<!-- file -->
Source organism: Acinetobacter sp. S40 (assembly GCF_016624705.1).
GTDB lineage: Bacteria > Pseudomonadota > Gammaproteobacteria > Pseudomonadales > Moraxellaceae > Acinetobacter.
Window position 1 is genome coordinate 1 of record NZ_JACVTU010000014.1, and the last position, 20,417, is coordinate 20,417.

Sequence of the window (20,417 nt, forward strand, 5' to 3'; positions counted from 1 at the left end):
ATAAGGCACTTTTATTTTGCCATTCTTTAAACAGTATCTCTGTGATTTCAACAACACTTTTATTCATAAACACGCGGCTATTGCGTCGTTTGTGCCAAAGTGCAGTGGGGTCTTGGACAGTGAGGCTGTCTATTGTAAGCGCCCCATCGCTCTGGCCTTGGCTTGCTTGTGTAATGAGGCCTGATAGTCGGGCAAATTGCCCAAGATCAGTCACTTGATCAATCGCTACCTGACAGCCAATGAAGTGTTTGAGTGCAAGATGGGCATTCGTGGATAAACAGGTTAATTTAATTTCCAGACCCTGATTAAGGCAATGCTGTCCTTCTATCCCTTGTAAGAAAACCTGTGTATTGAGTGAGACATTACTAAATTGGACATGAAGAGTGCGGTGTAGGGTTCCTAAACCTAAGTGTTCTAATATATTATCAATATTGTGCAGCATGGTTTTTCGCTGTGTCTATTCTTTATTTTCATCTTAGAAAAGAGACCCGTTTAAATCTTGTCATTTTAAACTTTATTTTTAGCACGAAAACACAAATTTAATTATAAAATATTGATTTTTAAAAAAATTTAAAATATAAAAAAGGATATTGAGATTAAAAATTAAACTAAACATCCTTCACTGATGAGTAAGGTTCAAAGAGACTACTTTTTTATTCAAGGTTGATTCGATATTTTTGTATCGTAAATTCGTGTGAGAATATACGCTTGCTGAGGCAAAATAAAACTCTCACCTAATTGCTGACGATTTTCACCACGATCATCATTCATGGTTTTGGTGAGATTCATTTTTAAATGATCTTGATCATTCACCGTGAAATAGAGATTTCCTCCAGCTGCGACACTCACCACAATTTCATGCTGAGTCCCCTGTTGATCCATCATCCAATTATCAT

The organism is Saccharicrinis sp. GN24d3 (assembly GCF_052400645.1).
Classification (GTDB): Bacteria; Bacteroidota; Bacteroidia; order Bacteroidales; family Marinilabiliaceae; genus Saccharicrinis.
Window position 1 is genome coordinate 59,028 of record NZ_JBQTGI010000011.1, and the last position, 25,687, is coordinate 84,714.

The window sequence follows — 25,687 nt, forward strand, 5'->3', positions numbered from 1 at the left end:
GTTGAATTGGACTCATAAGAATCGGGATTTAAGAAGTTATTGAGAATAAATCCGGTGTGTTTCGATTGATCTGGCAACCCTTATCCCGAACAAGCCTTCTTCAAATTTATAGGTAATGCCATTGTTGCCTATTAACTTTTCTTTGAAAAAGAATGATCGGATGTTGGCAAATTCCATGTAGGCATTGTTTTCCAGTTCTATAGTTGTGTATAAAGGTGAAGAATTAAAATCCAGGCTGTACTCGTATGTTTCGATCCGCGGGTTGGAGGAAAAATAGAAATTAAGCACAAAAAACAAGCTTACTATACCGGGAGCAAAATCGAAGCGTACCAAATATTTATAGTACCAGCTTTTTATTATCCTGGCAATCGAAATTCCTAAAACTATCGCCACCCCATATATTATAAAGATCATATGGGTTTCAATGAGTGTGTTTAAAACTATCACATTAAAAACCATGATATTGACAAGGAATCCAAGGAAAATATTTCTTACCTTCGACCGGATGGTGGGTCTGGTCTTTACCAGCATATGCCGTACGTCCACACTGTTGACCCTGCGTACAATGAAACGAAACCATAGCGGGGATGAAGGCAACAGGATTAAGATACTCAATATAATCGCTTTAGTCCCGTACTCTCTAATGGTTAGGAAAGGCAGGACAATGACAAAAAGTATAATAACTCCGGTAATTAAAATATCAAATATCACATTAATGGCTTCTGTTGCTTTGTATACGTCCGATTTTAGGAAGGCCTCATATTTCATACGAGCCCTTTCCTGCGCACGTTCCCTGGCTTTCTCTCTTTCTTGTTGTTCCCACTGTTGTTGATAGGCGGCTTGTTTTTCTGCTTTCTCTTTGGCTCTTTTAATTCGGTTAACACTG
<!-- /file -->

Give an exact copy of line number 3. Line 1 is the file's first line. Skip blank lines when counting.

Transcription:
Window position 1 is genome coordinate 1 of record NZ_JACVTU010000014.1, and the last position, 20,417, is coordinate 20,417.